This is a really simple thing to create and it looks pretty impressive straight out of the node! I’ve made this using Cinema 4D’s Node system, so if you want to follow along you need to have C4D R23 as a minimum. The Node system is still a tech demo, it’s still got a way to go before being production ready, but it is new, exciting and has a lot of power!
To get you started with Cinema 4D Nodes here are the first three steps.
- Switch to the Nodes layout
- Enable Scene Nodes by clicking on the icon
- Press C to bring up the Nodes commander, then you can type to add a node.
Now you’ve got this far. Type mandelbulb and then drag it onto the Node Editor. With this node selected the attribute manager will update to show available parameters. This node is a distribution node, so you will see controls for count, offset, etc. It is a little bit like a specialised Cloner, it only does this distribution type. If you press C again and type distribution, then you will see all the distribution nodes currently available.
The viewport will still look quite boringly empty, but that is because this node is only for Distribution. To add a cube for distribution, we add a Primitive Op(erator). This node allows us to change between all the primitive shapes available.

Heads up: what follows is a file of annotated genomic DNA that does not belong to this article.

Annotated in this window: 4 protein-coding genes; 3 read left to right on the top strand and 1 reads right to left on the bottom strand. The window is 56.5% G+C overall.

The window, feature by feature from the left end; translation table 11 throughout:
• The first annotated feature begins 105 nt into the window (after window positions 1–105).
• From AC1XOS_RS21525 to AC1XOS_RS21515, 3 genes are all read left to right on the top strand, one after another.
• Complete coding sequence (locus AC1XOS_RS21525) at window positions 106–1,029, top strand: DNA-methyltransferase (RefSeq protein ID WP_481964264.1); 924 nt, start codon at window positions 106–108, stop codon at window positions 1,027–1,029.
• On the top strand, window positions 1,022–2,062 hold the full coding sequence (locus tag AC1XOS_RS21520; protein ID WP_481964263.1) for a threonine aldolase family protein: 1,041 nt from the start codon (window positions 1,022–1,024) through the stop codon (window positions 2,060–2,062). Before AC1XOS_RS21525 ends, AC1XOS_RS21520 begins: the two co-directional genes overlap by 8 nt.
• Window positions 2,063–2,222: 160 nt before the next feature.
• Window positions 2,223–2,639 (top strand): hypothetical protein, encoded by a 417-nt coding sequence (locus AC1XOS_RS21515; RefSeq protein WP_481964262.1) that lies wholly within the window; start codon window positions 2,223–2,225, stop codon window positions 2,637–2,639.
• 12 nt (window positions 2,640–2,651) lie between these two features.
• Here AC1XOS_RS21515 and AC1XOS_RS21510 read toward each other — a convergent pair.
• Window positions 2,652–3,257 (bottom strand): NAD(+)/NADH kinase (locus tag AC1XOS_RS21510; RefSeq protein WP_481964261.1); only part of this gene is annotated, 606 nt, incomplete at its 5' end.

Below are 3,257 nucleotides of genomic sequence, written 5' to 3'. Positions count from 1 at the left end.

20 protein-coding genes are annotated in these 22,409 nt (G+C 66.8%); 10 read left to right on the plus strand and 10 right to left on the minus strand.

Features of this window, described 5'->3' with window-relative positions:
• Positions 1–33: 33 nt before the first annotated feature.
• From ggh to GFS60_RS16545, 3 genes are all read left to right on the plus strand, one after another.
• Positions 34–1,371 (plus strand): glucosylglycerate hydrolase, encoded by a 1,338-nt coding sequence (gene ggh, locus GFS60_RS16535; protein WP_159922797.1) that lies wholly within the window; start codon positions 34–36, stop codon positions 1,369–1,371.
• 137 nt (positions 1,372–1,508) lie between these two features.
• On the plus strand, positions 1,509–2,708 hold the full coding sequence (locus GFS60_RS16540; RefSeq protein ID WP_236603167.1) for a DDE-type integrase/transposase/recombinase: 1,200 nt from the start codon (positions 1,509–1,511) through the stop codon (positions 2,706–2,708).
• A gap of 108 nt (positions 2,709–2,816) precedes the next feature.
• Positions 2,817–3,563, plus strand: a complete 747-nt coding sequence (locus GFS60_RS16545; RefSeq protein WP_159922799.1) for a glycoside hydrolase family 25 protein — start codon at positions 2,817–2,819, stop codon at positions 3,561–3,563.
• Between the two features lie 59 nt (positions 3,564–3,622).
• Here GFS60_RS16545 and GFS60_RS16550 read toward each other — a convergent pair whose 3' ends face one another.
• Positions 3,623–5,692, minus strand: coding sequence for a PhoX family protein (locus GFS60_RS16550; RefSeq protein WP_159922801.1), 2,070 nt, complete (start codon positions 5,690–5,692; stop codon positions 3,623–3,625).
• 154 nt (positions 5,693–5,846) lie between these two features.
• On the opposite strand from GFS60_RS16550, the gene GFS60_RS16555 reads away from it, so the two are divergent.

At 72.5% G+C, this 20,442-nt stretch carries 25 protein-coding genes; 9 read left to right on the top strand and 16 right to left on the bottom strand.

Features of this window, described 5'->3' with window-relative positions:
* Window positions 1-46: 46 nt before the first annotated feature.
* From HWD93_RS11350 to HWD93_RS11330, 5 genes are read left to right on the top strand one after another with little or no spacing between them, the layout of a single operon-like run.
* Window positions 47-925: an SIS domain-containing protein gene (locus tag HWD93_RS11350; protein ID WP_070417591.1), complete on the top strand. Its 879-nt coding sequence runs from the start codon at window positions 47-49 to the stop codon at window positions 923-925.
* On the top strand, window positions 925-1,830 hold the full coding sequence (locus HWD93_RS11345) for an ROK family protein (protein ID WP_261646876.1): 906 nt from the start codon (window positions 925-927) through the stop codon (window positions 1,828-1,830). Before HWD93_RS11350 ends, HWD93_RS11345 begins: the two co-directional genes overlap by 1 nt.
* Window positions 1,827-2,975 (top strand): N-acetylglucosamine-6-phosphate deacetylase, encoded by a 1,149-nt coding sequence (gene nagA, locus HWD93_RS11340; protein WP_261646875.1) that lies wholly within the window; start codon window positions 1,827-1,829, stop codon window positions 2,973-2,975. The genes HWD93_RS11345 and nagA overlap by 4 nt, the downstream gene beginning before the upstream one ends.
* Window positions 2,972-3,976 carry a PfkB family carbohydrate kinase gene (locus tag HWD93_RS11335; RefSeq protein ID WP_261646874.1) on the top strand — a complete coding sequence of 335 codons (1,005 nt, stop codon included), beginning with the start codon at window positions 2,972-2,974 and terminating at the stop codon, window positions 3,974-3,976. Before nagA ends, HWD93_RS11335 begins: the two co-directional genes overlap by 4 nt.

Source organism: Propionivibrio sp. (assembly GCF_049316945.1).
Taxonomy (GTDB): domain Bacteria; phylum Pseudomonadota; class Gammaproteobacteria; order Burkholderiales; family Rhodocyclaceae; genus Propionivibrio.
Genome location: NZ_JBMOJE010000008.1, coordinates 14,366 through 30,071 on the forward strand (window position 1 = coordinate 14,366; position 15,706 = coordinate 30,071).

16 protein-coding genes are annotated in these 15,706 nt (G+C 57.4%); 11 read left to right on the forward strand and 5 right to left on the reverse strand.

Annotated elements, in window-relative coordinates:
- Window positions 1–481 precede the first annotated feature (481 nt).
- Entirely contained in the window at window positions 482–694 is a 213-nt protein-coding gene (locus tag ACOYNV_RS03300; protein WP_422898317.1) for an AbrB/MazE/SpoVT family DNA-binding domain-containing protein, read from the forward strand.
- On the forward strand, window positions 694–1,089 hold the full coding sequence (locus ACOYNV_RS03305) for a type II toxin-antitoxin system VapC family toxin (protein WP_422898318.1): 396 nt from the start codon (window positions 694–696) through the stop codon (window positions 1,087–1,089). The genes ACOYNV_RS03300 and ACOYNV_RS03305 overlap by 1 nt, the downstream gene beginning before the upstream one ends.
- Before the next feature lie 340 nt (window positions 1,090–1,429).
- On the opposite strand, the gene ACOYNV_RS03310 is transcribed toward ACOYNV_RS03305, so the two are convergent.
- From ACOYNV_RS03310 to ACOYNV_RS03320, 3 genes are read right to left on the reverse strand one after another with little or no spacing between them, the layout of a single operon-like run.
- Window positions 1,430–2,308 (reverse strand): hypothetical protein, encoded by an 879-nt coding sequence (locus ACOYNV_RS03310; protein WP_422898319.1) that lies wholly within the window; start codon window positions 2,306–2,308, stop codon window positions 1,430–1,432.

Next we need to link the distribution data to the cube. We do this with a Matrix Op. We feed the Primitive Op into Op Input and feed the Distribution Data into the Matrix input. Finally drag the Op Output from the Matrix Op onto the Scene port.
Your setup should look like the screenshot below. As soon as you connect the output to the scene, the viewport will refresh and you should see the mandelbulb distribution of cubes.
If you don’t see much detail then maybe your cube is too large, select the node and change the size in the attribute manager.
Now mess with the parameters for the mandelbulb, beware of setting the count too high, for some reason this distribution is a lot slower than many of the other distribution nodes. I’m not sure if that’s because it is tech demo or whether this fractal is computationally expensive. Probably a bit of both.
Try keeping the count to 50 x 50 x 50 to start, then once you get a feel for the parameters, push it higher on one axis at a time. 150 x 150 x 150 gets you a nice result, but it might take a few seconds to calculate. Once the screen has redrawn though you can move around nice and smoothly.
If your redraw is horrendous, then you’re probably using the old viewport settings. Switch to Project Settings (Ctrl-D), then choose Scene Nodes tab. Set the Display to Basic Shading (Fast)
That is pretty much it. Very simple to set up and now you have these nodes in place, try adding in a different distribution type and connecting that into your Matrix Op.
Here you begin your journey into the world of nodes in Cinema 4D.